CDB has been playing a major role in promoting the education and research training in developmental biology and regenerative medicine in Japan. CDB has graduate school affiliation with six universities including Kyoto, Osaka and Kobe Universities. CDB organizes lecture programs for these graduate school affiliates, and nearly 200 students/postdocs participate in this program each year. This is a great opportunity for students/postdocs to be exposed to forefront research, and this should be continued. However, the total number of graduate students who study in CDB is relatively small (only 25 in 2016, which means on average 1 or 2 students per lab). Junior CDB team leaders found that it was difficult to recruit graduate students, despite the availability of student stipends from RIKEN. There was concern that these stipends were available only to PhD program trainees and not MSc entry level graduate students. This lack of support for MSc students may disadvantage CDB PIs in their ability to attract students who often stay in the same institute after the Master’s study to pursue further postgraduate training.

However, the AC believes that graduate students are key to training the next generation of scientists and recommend continued efforts and incentives to attract students to CDB. These can include encouraging TLs to teach lectures at several universities to be exposed to potential trainees. CDB regularly organizes international meetings and symposia, which give great opportunities for Japanese researchers to learn the world-leading science: these occasions should include specific outreach sessions for undergraduates to learn more about CDB so that they can apply for graduate study at CDB. Summer internships, special courses and other activities aimed at senior undergraduates can be helpful.

The AC continues to believe that there are real opportunities for CDB, along with other related life science centers in RIKEN, to develop a stand-alone international graduate student program, similar to those in place at EMBL and IMP Vienna. This would serve the goals of attracting foreign scientists and sending them out into the world, as well as providing a great source of motivated trainees to support the research programs of CDB.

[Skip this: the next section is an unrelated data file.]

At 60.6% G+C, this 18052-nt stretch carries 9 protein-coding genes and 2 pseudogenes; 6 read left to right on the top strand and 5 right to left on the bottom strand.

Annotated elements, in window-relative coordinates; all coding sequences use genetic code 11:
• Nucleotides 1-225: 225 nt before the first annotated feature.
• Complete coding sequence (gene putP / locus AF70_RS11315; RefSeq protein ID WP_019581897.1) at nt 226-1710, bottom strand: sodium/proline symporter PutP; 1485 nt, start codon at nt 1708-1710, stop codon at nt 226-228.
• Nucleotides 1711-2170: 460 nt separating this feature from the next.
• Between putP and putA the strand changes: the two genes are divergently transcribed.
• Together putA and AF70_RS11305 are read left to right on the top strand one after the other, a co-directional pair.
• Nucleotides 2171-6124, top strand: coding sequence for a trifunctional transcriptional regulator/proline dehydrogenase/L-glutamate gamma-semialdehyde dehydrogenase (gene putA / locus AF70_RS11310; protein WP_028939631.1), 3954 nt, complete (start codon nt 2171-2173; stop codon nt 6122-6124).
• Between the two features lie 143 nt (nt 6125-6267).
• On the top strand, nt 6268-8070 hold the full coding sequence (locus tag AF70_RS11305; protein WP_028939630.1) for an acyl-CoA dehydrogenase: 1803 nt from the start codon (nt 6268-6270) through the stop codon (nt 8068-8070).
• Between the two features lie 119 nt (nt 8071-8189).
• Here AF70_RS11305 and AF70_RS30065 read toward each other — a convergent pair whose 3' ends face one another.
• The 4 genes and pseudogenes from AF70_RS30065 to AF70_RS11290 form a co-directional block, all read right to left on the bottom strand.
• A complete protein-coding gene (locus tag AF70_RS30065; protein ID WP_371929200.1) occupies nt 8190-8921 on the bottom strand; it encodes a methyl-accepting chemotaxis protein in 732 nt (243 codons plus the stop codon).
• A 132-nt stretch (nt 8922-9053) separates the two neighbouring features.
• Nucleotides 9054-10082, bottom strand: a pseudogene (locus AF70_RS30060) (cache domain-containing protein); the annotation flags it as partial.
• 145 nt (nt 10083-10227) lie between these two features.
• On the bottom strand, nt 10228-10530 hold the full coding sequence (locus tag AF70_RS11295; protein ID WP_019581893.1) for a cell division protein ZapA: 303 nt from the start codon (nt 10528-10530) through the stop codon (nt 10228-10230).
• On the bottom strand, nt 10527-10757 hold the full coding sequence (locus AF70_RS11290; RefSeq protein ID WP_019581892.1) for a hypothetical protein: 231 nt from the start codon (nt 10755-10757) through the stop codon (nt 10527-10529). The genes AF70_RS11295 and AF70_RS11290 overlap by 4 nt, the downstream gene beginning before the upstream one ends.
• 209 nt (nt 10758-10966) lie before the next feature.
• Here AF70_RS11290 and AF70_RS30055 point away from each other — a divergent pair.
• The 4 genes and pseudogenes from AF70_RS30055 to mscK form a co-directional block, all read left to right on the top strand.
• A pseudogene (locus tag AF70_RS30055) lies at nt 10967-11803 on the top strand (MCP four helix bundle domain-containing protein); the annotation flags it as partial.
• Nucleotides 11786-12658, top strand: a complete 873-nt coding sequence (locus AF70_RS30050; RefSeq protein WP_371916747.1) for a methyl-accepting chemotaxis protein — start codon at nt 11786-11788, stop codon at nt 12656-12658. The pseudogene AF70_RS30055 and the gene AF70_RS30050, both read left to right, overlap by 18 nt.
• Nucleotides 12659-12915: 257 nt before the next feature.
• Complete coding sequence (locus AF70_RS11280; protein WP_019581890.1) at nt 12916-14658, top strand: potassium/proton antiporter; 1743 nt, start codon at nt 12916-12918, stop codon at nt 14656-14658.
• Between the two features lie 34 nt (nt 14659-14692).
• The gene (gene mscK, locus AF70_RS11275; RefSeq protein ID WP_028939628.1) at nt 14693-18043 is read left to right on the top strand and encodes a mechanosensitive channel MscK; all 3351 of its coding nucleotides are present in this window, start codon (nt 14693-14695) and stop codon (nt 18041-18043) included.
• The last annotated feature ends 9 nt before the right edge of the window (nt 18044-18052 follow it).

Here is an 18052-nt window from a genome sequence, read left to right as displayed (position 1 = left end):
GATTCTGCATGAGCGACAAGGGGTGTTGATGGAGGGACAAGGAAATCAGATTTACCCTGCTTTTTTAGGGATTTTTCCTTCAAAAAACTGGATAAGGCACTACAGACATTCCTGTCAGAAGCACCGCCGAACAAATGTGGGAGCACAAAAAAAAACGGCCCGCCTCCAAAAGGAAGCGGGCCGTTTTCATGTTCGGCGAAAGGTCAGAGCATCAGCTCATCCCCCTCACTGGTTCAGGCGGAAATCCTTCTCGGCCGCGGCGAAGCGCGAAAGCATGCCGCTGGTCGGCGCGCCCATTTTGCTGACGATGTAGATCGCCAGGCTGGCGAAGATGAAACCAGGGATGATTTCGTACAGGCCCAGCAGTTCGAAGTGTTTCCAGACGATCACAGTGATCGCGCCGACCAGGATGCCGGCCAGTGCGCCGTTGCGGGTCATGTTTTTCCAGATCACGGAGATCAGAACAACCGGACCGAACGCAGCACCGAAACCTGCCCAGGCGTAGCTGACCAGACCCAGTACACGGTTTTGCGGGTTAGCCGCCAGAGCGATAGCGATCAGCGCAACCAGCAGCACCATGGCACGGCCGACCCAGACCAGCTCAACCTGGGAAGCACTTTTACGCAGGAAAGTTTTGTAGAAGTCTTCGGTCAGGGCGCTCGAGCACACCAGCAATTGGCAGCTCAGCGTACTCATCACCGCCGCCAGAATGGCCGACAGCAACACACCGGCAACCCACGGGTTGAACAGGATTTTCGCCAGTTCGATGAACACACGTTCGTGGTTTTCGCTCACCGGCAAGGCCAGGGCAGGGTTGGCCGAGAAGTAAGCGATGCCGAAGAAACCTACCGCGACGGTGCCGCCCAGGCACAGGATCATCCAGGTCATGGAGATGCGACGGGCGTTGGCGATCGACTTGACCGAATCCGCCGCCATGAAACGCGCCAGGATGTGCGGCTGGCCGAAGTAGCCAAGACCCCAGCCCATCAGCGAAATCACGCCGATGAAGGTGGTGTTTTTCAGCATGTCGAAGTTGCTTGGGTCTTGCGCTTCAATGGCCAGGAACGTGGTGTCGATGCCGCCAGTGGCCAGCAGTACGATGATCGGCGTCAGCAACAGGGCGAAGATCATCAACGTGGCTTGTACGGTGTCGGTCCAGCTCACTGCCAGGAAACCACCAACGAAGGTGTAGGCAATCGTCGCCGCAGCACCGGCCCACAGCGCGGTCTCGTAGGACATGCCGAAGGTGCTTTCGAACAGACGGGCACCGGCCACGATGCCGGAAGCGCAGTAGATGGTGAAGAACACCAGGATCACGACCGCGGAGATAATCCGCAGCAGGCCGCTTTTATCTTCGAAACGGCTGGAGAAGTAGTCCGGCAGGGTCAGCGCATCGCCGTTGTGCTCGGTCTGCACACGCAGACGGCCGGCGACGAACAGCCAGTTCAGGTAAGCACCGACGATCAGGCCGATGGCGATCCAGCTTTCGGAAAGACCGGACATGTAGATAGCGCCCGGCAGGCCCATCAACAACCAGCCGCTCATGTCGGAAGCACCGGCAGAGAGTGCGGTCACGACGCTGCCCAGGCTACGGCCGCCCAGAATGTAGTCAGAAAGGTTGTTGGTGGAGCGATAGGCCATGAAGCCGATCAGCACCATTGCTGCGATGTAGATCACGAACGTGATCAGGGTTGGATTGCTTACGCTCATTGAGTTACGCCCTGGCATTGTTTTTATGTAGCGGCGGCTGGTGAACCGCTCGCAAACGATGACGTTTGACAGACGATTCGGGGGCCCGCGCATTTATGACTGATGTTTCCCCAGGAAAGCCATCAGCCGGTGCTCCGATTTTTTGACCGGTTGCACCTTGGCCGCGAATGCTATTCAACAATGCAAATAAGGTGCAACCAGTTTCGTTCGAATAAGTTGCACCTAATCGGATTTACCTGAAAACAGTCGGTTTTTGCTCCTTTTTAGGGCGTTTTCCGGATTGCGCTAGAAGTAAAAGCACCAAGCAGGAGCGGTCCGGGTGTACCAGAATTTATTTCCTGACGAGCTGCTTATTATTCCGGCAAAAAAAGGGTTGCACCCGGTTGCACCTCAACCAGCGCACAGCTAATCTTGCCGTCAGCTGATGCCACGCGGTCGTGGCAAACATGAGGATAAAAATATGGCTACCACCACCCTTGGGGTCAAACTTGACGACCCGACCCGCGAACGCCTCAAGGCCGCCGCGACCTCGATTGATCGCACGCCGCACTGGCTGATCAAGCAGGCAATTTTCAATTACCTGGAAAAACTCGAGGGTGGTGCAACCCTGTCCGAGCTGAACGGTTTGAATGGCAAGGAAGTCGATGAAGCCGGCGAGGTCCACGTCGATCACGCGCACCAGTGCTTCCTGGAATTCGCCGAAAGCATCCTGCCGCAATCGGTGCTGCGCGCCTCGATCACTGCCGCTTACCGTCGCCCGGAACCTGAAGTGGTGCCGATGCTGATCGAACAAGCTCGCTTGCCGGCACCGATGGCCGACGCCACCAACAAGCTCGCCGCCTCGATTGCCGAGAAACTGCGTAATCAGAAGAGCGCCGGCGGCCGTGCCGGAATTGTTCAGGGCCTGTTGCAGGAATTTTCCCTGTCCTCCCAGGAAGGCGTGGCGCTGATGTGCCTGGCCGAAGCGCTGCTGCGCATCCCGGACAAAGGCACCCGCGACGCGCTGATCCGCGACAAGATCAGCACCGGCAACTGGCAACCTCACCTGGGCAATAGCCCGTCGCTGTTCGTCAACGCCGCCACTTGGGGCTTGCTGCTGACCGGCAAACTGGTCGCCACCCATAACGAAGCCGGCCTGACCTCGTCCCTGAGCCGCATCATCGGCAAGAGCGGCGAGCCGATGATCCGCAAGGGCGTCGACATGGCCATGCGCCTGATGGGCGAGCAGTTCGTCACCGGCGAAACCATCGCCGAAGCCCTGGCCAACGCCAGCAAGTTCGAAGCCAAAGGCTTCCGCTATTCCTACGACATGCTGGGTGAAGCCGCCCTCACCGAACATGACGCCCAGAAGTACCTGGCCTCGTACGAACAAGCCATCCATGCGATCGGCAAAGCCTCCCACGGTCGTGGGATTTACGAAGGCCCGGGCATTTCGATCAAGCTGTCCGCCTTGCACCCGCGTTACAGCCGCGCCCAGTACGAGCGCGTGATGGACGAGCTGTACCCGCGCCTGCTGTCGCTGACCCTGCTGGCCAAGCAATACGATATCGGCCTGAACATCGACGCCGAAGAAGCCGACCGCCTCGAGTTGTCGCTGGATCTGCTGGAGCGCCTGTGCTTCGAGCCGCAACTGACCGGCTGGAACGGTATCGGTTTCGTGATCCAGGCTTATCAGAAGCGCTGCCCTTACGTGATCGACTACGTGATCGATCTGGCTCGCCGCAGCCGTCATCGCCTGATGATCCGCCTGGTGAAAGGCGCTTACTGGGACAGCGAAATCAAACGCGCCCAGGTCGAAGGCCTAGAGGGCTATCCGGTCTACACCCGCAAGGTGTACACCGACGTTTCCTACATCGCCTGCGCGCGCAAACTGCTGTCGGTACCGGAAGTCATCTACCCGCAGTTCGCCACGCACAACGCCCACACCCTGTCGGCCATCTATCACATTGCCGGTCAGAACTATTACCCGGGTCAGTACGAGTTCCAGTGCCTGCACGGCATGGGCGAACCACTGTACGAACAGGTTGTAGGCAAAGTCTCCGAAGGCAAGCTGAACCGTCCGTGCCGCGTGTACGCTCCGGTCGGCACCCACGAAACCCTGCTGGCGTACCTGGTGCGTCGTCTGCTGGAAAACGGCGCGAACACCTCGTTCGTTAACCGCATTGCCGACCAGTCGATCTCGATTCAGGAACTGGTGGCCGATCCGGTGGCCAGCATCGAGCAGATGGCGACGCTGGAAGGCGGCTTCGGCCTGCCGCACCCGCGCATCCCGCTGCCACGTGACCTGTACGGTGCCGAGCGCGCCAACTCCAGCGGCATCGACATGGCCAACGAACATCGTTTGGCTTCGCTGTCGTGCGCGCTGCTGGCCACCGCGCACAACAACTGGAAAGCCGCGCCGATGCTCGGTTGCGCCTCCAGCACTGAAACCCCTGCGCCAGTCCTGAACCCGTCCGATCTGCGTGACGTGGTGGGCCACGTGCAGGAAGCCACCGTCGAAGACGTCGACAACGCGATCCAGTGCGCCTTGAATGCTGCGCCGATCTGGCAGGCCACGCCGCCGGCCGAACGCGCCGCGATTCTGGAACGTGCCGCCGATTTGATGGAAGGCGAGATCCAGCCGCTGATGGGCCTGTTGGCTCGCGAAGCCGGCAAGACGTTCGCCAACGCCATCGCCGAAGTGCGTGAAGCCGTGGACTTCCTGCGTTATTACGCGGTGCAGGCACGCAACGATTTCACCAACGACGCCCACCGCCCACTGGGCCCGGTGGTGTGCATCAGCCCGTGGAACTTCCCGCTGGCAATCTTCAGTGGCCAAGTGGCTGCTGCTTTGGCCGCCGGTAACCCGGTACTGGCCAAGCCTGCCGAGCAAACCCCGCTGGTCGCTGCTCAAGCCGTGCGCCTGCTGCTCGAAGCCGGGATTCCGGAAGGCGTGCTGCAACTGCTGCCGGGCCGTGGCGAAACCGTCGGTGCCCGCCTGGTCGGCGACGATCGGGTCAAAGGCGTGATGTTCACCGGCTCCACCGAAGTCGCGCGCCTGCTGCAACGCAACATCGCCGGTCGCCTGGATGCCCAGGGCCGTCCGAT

As outlined elsewhere in this report, the AC finds that CDB already provides a number of outreach activities, resources and training opportunities for scientists across academia, the hospitals and industry. We support expansion of these activities to demonstrate the value of CDB RIKEN to the broader community.


Item 4. Impact of Center on overall activities of RIKEN

The AC recognizes that CDB remains (and will continue to be) an essential part of the life science sector of RIKEN, promoting RIKEN to the world. Their high reputation as one of the world-leading institutions is not only due to past achievements in the field of developmental biology. Rather, after experiencing radical reorganization, the science ongoing in CDB remains highly competitive against the world standards.

It is truly a strong point of RIKEN to have CDB, QBiC, and CLST as relevant and independent centers in Kobe and the nearby area. These three centers can and will further strengthen their connection with each other to develop interdisciplinary research. The AC believes that uniqueness of each of the three centers is essential for maintaining diversity of approaches within RIKEN.

RIKEN HQ is understandably under strong pressure from the government and other stakeholders to demonstrate the value and societal impact of the research that is undertaken by RIKEN. The pressure to move towards a focus on short-term deliverables rather than long-term innovation driven by fundamental scientific discovery is felt by research funding agencies worldwide. CDB scientists can help RIKEN explain its mission by

  • Continuing to undertake high-quality world class research
  • Communicating with RIKEN leadership, with enthusiasm, on their research and the importance of basic science for understanding the fundamental principles of life.
  • Informing RIKEN leadership with examples of independent international recognition of CDB’s research
  • Highlighting examples of the impact of CDB’s research on societal outcomes, e.g, the retinal transplant program in health care for age-related blinding diseases
  • Ensuring that the CDB members understand the RIKEN mission and work towards its strategic goals